in allelopatry in other areas. Determining the strains before the flight of
adults, when difference in the composition of their respective pheromones is
manifested, would be of practical interest for early warning. In addition to the
known fatty-acyl-reductase (FAR) marker, further markers would allow more
comprehensive studies. We screened the following common markers for
mitochondrial and nuclear DNA regions: partial cytochrome c oxidase I (COI),
cytochrome B (CytB), the second spacer of the internal transcribed spacer
(ITS2), Elongation factor 1a (EF1a) and actin gene (Act). In addition, a marker
of the Δ11-desaturase gene (11desat), linked to biosynthesis of female-produced
sex pheromone, was also included, because we reported earlier a differential
expression for this site. Three Z-ECB populations locating at distant sites
within Hungary, an area where only Z-strain occurs, and an E-ECB population in
Slovenia, known as the closest-occurring E-strain, were included into the study.
Separate laboratory colonies were established from each population, and
F1 generations were sampled to verify the identity of pheromone
strains, by analysing the composition of sex pheromone by gas chromatography
linked to an electroantennographic detector (GC-EAD). Molecular studies were
conducted using specimens taken from the F2 generations. Results of
genetic studies showed that there were no differences between the Z and E
populations for the common markers. In contrast to this, several nucleic acid
changes (11 nt in 4 positions) were found between the three Z-populations
(Hungary) and the E-population (Slovenia) in the desaturase marker. Further
study is required to reveal whether the differences found in this study are
consistent across E-populations, thus making these markers suitable for
Authors:V. Kapcsándi, A.J. Kovács, M. Neményi, and E. Lakatos
The aim of our experiments was to demonstrate the non-thermal effect of microwave treatment on Saccharomyces cerevisiae fermentation activity. A method was developed for studying the effects of various treatments in the course of must fermentation. The raw material (must) was treated in different ways: (i) heat transfer; (ii) microwave treatment; (iii) inoculation with yeast, and (iv) their combinations. The results of the treatments were compared with respect to alcohol concentration, sugar content, and acidity. The results proved that sugar content of the treated samples rapidly decreased compared to the control sample, and fermentation time was 40% shorter in the fastest case. These results can be explained by the yeast inoculation and microwave treatment. Due to non-thermal effects, fermentation capacity increased by about 30%, while the energy consumption decreased.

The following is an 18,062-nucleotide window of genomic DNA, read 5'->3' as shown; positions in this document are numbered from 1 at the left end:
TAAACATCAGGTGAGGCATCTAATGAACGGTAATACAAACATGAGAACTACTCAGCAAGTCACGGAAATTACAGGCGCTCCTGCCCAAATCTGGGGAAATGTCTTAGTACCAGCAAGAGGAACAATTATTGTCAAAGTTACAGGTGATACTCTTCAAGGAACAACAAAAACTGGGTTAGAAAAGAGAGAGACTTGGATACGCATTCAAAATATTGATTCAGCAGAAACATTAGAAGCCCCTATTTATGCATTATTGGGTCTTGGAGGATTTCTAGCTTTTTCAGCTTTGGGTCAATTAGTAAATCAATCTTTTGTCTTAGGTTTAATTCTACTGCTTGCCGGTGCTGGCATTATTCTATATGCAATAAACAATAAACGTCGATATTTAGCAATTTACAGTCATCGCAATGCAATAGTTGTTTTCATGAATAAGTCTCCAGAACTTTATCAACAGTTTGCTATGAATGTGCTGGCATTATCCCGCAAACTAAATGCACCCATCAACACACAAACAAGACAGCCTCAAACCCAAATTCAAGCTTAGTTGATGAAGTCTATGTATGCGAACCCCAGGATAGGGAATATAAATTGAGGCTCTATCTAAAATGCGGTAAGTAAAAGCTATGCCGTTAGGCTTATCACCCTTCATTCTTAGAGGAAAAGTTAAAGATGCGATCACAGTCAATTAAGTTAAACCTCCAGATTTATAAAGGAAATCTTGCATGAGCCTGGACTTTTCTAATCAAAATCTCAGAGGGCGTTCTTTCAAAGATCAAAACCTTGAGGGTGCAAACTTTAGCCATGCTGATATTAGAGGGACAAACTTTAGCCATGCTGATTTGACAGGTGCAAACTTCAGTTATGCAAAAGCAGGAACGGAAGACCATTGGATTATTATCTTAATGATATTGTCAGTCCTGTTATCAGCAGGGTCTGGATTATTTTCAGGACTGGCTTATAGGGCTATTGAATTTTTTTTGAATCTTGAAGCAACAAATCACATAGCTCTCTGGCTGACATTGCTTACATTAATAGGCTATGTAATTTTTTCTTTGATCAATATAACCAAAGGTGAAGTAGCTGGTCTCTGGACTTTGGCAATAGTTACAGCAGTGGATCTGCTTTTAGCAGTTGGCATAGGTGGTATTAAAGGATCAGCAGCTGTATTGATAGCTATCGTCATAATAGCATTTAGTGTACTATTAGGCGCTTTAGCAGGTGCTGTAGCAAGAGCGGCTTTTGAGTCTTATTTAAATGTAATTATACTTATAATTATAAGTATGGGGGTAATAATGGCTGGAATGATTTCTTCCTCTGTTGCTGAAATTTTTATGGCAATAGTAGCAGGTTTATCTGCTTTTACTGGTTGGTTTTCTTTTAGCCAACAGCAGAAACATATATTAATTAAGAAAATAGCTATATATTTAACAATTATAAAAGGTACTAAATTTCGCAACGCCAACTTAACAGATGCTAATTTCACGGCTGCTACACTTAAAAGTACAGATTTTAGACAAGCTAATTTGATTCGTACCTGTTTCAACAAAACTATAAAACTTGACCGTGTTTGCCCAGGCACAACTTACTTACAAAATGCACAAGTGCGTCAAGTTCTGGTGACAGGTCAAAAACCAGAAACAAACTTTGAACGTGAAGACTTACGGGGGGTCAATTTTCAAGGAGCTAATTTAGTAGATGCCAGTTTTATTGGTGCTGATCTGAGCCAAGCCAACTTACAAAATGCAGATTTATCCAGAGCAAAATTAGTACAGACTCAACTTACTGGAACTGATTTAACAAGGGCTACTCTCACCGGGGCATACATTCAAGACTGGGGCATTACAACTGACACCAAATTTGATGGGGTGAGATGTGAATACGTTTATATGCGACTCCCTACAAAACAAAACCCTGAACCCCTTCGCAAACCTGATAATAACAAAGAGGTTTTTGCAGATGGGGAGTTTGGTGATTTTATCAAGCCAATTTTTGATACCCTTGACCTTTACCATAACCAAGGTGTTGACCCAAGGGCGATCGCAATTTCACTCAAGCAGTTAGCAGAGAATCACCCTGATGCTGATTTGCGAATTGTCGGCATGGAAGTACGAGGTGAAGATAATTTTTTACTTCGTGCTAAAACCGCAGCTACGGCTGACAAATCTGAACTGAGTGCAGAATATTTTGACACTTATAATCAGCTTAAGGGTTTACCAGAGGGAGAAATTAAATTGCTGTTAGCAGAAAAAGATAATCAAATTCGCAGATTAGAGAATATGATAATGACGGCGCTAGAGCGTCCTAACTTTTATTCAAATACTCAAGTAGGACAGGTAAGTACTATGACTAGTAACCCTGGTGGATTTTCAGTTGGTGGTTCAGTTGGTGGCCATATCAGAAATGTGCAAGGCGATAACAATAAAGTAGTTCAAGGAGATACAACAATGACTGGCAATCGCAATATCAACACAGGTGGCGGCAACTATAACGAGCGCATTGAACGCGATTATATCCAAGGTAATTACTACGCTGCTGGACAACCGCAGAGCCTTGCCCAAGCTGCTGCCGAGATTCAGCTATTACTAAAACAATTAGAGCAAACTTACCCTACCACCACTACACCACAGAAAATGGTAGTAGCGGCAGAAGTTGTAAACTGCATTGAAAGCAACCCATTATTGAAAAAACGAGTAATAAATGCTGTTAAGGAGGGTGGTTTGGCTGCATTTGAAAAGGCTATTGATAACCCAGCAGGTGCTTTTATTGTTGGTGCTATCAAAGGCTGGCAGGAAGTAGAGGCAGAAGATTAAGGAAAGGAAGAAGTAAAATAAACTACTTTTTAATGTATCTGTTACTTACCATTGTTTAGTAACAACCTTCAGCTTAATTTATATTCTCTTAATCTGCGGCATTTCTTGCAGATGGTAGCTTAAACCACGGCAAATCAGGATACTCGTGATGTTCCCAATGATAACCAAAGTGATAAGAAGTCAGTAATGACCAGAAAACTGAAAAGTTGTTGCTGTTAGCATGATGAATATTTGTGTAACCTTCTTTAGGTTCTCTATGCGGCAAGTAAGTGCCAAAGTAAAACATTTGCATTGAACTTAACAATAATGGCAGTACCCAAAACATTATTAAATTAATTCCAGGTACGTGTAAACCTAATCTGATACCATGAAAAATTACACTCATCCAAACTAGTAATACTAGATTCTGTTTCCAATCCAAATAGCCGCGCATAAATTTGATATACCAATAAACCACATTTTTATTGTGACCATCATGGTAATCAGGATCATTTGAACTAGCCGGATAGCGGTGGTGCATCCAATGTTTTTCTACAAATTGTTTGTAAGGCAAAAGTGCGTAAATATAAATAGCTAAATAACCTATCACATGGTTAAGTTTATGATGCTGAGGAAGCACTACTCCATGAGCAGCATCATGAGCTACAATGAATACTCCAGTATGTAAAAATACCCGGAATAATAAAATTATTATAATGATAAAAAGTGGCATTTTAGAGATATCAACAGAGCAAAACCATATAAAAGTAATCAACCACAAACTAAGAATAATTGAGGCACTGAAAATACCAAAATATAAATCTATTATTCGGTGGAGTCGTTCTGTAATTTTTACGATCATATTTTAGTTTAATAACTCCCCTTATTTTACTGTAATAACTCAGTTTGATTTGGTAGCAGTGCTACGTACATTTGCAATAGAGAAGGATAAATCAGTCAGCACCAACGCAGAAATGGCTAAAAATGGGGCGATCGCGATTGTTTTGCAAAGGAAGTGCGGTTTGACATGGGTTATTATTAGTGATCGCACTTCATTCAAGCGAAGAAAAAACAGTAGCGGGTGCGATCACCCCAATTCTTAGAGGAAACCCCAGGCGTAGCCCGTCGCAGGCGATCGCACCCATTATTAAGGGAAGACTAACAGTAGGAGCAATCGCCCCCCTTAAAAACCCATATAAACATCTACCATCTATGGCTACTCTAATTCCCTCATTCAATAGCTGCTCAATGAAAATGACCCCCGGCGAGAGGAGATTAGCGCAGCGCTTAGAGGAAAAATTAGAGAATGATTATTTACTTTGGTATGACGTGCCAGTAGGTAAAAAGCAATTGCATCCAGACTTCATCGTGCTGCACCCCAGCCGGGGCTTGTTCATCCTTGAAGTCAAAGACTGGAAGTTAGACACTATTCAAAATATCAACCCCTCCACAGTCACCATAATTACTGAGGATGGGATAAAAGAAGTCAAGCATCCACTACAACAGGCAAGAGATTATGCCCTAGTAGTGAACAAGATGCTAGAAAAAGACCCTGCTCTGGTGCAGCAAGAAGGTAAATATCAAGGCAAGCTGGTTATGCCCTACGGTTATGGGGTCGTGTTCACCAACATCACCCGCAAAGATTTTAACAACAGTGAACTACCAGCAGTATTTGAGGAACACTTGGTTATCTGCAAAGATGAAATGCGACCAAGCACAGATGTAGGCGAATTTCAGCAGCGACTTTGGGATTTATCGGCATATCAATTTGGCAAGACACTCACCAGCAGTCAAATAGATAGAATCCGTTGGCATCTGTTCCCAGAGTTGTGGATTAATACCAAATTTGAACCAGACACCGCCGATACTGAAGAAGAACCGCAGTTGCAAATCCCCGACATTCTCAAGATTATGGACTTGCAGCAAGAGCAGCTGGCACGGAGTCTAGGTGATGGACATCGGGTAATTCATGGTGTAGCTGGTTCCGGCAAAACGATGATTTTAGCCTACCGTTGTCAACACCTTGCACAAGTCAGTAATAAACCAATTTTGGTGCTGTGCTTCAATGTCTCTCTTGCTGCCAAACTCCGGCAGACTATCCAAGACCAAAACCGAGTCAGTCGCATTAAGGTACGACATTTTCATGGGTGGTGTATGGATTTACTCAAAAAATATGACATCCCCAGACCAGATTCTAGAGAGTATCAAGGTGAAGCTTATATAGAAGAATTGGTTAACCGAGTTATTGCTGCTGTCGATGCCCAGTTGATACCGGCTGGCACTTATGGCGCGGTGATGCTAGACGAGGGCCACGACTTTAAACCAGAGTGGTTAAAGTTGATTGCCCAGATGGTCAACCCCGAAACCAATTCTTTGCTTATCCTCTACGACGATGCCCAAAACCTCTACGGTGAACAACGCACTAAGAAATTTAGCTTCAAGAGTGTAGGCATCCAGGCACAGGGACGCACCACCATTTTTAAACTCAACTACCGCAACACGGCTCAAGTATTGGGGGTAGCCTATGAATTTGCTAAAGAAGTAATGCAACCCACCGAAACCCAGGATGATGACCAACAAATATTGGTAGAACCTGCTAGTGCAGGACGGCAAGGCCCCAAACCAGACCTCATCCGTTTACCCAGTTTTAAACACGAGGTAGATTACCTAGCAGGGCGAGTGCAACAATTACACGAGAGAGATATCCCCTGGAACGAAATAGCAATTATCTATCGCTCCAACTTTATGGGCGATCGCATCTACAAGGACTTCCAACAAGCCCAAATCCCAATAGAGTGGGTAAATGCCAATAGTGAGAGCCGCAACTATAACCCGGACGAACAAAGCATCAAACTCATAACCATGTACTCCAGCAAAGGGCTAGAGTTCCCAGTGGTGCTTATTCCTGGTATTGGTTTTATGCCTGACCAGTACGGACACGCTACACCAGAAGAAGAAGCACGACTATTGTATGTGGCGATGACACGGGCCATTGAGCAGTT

Authors:K. Papp, É. Kocsárdy, A. Kiss, and T. Lakatos
The effect of reduction of pressure on the shapes of the TG, DTG and DTA curves and the mass-spectra of hydroxide and carbonate phases was investigated in some typical Hungarian red muds. The pressure change caused different decomposition rates of the phases and resulted in better separation of the overlapping thermal curves; this led to advantages as regards phase analysis. For phase analysis the red muds were extracted with water, and the extracts and solid residues were identified by IR- and X-ray methods.
Authors:Beáta Szabó, Á. Lakatos, T. Kőszegi, and L. Botz
We aimed to understand the effects of water stress on the alkaloid production in various developmental stages of poppy plants and the effect of stress on the alkaloids content in the capsules. Three stages of the life cycle of
L. were selected in our studies: Rosette, Flowering and Lancing developmental stages. Four types of water conditions were examined: Control, Withdrawal of Water, 50% Water Supply and Inundation.The morphological monitoring, results of Relative Water Content and proline content were used as indicators of stress. The result of the measurements in poppy leaves show that the secondary metabolites dramatically respond to these stress conditions. The constant water supply was beneficial for the accumulation of alkaloids in the capsules.
The laboratory investigations of the heat transfer properties of wall structures are very significant from the point of view of designing the buildings. In this article measurements and calculations will be presented in order to manifest the effect of the forced and un-forced convection of air at the cold surface of the wall. A steady-state method for measuring the thermal resistance of wall structures with Hukseflux apparatus is presented in this article. The measurements were accomplished through, firstly on an un-insulated inbuilt plaster/brick/plaster wall construction and later it was covered with a 0.013 m thick aerogel layer blanket. Aerogels are nanoporous lightweight materials, were discovered more than 70 years ago. In these years their applications are truly spread over. During the investigations the wall structures were tested without forcing the air to motion, and then measurements were carried both on the insulated and un-insulated wall structures, where the movement of the air was forced by a ventilator from three different directions with the same 1 m/s velocity near the wall.